One of the reasons 2001 endures is Kubrick’s obsession with getting it right. When there’s an explosion in space, you don’t hear the sound of the explosion. That’s less dramatic, but completely accurate — there’s no air in space to carry the sound. Kubrick and writer Arthur C. Clarke even poke fun at their quest for authenticity. One scene shows the lengthy instructions needed to successfully operate a zero-gravity toilet.

Kubrick did find a technical flaw just before the film was released. It would have been too costly to correct, so the mistake remains. During the flight to the moon, Dr. Floyd drinks food through a straw, in what we understand to be a weightless environment. If you look closely, you can see the food drop when he stops sucking on the straw. Since there’s no gravity, the food shouldn’t be falling back.

Another reason this movie seems contemporary is the remarkably detailed spacecraft and docking facilities. This is the first modern science fiction film in terms of the care and expense devoted to making space travel appear as lifelike as possible. It also didn’t hurt that the movie was shot in 65mm (Super Panavision 70), which provides nearly four times the resolution of a standard 35mm film.

A third contributing factor is the open-ended plot. The conclusion of the film is open to so many different interpretations, you’ll find a variety of websites claiming to “explain 2001.” Even if you accept the most plausible plotline (aliens monitor our technological advances and then help mankind to take the next evolutionary step), there is still a strong element of mystery.

The film combines an obsessive attention to detail with a poetic sense of greater possibilities. That the two can coexist is a testament to Kubrick and Clarke’s creative talents and their willingness to take a great leap of faith in the power of this extraordinary medium.

2001: A Space Odyssey
(1968; directed by Stanley Kubrick; cable, dvd, and blu-ray)
Warner Home Video
List Price: $19.95 (DVD), $29.99 (Blu-ray)

Saturday, November 4 at 3:15 p.m. eastern on Turner Classic Movies

Ugetsu

Nobody does ghost stories like the Japanese. Just ask someone who has seen the contemporary Japanese movies, Ringu and Kairo. Ugetsu isn’t just a ghost story, though it’s the images from the ghost portion of the film that tend to linger in the mind and haunt the viewer for years to come.

Ugetsu is generally acknowledged to be director Kenji Mizoguchi’s finest film. Tastes in movies can be subjective, but it’s fairly obvious to anyone who has seen it that Ugetsu belongs in the same league as Kurosawa’s Seven Samurai and Ozu’s Tokyo Story. Set in a period of violent civil strife, a humble potter leaves his wife and young child to sell his wares in the city. He meets a mysterious woman there, who turns out to be much more than meets the eye.

One of the most beautifully photographed and fluid of the classic Japanese films, Ugetsu is given a first-class treatment by Criterion with a new high-definition digital transfer. The scenes on the water glimmer and sparkle as they did in the 35mm print, and the subtle lighting throughout is far more apparent than in the previous laserdisc release. As someone who treasured his laserdisc version of this film, I was very happy with the Criterion DVD transfer.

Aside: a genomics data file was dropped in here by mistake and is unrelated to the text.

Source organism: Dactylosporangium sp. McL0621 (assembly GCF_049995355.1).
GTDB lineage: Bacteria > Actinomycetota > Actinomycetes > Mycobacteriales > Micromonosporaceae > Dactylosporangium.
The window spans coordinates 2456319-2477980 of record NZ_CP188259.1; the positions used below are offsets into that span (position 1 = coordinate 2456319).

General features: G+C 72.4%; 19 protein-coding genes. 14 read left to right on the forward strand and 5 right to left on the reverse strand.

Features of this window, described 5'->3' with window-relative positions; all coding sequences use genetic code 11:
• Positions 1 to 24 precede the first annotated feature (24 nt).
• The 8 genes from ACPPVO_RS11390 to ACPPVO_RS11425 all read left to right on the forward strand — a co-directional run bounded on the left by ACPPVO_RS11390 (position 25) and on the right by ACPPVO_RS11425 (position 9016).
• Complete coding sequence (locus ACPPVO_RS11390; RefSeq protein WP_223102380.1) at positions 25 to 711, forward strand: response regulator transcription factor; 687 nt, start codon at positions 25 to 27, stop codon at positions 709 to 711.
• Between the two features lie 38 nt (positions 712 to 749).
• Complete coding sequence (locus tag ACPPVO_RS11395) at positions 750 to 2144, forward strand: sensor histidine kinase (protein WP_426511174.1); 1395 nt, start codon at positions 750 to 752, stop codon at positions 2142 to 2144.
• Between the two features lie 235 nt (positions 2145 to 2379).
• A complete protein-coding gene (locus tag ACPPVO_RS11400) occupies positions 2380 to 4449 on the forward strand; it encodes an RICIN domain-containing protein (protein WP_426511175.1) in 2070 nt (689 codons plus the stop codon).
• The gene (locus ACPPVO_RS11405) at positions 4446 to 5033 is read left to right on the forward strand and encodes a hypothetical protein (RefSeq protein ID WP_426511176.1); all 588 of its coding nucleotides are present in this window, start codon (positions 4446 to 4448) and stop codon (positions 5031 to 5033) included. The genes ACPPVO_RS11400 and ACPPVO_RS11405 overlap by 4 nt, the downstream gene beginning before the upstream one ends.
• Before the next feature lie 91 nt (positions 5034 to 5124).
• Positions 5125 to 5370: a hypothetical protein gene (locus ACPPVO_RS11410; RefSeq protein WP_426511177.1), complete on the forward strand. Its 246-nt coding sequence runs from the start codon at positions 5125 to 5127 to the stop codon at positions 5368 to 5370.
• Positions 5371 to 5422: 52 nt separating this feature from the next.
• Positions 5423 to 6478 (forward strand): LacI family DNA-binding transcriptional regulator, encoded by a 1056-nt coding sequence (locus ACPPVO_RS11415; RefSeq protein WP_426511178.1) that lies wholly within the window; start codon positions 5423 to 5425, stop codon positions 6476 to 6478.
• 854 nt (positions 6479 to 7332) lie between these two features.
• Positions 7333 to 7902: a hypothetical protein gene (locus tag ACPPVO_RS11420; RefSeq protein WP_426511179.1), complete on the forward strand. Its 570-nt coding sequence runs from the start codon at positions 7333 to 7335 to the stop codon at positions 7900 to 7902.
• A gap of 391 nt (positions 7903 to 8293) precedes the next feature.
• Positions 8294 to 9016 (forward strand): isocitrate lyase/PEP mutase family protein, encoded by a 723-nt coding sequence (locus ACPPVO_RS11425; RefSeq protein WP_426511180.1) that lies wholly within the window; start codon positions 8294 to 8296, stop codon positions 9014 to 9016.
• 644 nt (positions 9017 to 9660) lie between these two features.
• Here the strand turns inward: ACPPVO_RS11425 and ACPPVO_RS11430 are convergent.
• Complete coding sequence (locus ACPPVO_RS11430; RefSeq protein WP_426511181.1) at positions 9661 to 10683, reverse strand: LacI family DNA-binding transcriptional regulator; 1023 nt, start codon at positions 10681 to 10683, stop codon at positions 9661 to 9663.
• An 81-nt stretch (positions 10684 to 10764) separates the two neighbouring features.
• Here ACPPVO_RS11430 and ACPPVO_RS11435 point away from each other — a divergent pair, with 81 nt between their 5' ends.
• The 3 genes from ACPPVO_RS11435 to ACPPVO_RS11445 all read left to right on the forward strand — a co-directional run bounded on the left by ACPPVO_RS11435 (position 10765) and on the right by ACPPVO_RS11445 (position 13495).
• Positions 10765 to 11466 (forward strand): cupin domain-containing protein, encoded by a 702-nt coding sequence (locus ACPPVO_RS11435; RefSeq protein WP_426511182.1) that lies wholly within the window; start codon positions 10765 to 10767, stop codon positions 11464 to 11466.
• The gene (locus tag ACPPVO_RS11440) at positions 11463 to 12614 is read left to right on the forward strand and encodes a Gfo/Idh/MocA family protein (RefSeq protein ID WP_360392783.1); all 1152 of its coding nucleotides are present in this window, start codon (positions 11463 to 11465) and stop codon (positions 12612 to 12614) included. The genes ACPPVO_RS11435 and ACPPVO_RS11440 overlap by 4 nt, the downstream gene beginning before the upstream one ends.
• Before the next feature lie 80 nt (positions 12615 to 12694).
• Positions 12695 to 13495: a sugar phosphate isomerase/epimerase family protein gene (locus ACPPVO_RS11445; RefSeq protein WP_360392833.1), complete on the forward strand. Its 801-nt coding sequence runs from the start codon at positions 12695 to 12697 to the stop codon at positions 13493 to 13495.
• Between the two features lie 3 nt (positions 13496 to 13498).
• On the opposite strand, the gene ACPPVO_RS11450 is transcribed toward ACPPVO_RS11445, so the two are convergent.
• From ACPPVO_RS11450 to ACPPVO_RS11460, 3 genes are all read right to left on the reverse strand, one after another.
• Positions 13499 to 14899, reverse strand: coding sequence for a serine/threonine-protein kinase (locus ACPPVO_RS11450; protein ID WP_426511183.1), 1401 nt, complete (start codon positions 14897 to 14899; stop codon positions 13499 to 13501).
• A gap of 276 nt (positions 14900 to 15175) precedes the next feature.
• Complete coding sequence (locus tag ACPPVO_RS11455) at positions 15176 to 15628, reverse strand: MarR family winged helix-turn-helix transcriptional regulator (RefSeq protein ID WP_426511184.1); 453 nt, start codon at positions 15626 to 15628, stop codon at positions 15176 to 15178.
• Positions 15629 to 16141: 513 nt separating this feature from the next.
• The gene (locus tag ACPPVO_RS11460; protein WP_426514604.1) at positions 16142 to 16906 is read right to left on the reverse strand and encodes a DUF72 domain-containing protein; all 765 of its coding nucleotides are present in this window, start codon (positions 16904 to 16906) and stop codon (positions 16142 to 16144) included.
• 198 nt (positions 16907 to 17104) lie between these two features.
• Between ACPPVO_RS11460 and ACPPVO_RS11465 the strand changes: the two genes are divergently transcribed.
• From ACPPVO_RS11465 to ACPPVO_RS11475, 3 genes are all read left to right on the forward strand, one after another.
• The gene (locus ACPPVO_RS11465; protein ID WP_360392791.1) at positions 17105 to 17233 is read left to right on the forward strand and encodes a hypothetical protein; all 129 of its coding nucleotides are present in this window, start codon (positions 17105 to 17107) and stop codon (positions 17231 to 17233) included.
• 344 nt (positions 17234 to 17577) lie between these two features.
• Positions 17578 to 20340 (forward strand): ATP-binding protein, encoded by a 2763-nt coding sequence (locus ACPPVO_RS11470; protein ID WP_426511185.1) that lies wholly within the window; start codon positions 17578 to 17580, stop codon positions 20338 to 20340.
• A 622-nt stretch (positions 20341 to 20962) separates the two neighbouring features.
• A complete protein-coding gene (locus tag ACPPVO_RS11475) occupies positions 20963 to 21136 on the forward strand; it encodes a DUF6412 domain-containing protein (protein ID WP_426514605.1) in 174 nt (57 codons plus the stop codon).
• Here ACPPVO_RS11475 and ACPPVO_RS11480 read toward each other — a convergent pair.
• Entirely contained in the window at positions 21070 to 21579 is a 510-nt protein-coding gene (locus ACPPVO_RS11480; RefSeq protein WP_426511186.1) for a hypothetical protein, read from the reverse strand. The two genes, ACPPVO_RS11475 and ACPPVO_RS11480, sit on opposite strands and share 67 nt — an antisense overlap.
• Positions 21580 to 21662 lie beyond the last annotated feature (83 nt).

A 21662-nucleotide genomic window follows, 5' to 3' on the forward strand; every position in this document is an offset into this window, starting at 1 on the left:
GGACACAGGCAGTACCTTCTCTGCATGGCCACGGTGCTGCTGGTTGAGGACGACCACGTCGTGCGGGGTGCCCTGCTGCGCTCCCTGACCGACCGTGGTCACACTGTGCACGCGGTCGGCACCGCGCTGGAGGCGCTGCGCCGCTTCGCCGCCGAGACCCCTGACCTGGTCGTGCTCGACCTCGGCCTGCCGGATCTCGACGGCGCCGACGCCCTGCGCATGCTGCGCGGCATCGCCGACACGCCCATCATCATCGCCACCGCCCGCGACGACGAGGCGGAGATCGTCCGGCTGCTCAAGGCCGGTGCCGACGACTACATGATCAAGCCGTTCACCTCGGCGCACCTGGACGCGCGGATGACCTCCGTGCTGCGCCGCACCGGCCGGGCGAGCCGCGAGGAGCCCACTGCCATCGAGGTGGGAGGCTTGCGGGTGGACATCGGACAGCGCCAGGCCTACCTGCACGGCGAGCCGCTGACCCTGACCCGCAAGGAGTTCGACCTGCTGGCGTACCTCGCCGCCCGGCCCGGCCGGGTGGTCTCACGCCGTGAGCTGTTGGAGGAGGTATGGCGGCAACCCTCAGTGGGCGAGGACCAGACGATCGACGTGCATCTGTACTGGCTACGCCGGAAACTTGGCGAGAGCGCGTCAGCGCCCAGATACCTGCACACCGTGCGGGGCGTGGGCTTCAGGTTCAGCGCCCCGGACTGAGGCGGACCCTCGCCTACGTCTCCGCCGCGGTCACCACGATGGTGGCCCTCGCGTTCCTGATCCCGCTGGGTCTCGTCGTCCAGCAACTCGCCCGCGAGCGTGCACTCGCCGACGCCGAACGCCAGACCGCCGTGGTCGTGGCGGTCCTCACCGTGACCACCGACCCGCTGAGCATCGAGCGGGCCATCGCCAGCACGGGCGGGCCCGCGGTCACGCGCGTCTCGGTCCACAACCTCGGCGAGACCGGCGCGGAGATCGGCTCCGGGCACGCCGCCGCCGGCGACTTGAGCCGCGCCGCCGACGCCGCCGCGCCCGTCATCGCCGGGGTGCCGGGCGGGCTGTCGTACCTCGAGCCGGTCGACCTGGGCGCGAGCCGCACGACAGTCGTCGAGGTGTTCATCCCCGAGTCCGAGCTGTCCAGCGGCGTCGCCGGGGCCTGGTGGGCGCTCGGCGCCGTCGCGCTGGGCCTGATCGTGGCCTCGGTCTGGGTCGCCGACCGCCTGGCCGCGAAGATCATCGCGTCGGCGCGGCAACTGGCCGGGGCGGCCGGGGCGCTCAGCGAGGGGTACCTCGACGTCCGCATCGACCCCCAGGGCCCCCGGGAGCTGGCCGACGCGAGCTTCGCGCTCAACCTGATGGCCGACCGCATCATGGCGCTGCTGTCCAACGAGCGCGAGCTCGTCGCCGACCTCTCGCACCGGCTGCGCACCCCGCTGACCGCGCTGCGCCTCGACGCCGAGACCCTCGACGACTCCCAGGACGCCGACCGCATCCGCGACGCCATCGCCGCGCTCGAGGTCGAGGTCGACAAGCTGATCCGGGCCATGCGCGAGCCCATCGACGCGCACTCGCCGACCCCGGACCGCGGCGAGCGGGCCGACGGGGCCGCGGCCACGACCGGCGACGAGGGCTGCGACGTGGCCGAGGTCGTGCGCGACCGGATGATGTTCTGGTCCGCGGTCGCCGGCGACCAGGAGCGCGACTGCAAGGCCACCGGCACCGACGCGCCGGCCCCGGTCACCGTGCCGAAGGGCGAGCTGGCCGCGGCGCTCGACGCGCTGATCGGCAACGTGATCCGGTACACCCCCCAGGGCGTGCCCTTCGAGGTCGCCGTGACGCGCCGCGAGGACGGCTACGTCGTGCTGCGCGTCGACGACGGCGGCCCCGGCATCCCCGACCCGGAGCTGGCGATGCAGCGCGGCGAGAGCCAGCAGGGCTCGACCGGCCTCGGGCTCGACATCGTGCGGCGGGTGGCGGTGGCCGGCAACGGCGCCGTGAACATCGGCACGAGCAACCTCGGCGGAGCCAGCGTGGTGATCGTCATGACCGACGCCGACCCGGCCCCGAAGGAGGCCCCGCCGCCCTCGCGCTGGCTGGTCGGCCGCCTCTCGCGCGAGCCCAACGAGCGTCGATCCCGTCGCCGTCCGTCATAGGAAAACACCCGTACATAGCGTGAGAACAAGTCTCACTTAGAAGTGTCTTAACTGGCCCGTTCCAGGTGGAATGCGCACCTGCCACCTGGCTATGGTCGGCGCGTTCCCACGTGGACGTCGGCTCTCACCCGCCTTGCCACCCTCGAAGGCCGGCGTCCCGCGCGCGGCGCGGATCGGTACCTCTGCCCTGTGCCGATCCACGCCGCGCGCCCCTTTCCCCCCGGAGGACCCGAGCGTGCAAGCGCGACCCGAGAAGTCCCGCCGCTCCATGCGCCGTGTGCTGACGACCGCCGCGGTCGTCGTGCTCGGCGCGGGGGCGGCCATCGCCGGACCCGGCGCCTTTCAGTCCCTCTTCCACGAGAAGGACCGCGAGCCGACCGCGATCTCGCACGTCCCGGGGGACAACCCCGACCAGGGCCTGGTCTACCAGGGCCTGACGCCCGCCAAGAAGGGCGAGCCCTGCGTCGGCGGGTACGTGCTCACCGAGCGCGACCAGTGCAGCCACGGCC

Eureka Entertainment offers a Blu-ray that is supposed to be very close to the theatrical experience, however that disc is Region B encoded. No word yet from Criterion on whether they plan to offer a Region A version for the U.S. market.

Criterion’s double-disc DVD set includes an informative 150-minute documentary on Mizoguchi and his films, titled Kenji Mizoguchi: The Life of a Film Director. It’s an excellent introduction to an under-appreciated director, who Jean-Luc Godard proclaimed as “quite simply one of the greatest of filmmakers.”

Ugetsu
(1953; directed by Kenji Mizoguchi; cable, dvd, & blu-ray)
Criterion Collection
List Price: $39.95 (Blu-ray), $29.95 (DVD)

Monday, October 30 at 4:15 a.m. eastern (late Sun. night) on Turner Classic Movies

Psycho

No current horror movie would be quite the same if Alfred Hitchcock hadn’t chosen to scare the living daylights out of us in Psycho (1960). It isn’t just a movie that rises above its genre. Psycho has become a model for any type of film that attempts to creatively disorient the viewer. Similarly, Bernard Herrmann’s musical score is copied — almost note for note — by young composers hoping to set the right mood for a variety of genres, including horror, action, adventure, and science fiction.

This film is so well known you probably have seen it by now. If you haven’t watched it, please do. No director knows more about manipulating the audience than Hitchcock (and that’s meant as a compliment). This is his second best film, after Vertigo (1958). If you haven’t seen Psycho, don’t read the next paragraph or the block-quotes below that paragraph, for I’ll need to touch on a key plot element.

What would be Psycho’s most important innovation? You’re not allowed to identify with any of the characters for very long. Hitchcock explained this strategy in a 1962 interview with Françoise Truffaut:

You know that the public always likes to be one jump ahead of the story; they like to feel they know what’s coming next. So you deliberately play upon this fact to control their thoughts. . . You turn the viewer in one direction and then in another; you keep him as far as possible from what’s actually going to happen. . . I purposely killed the star so as to make the killing even more unexpected. As a matter of fact, that’s why I insisted that the audiences be kept out of the theaters once the picture had started, because the late-comers would have been waiting to see Janet Leigh after she had disappeared from the screen action.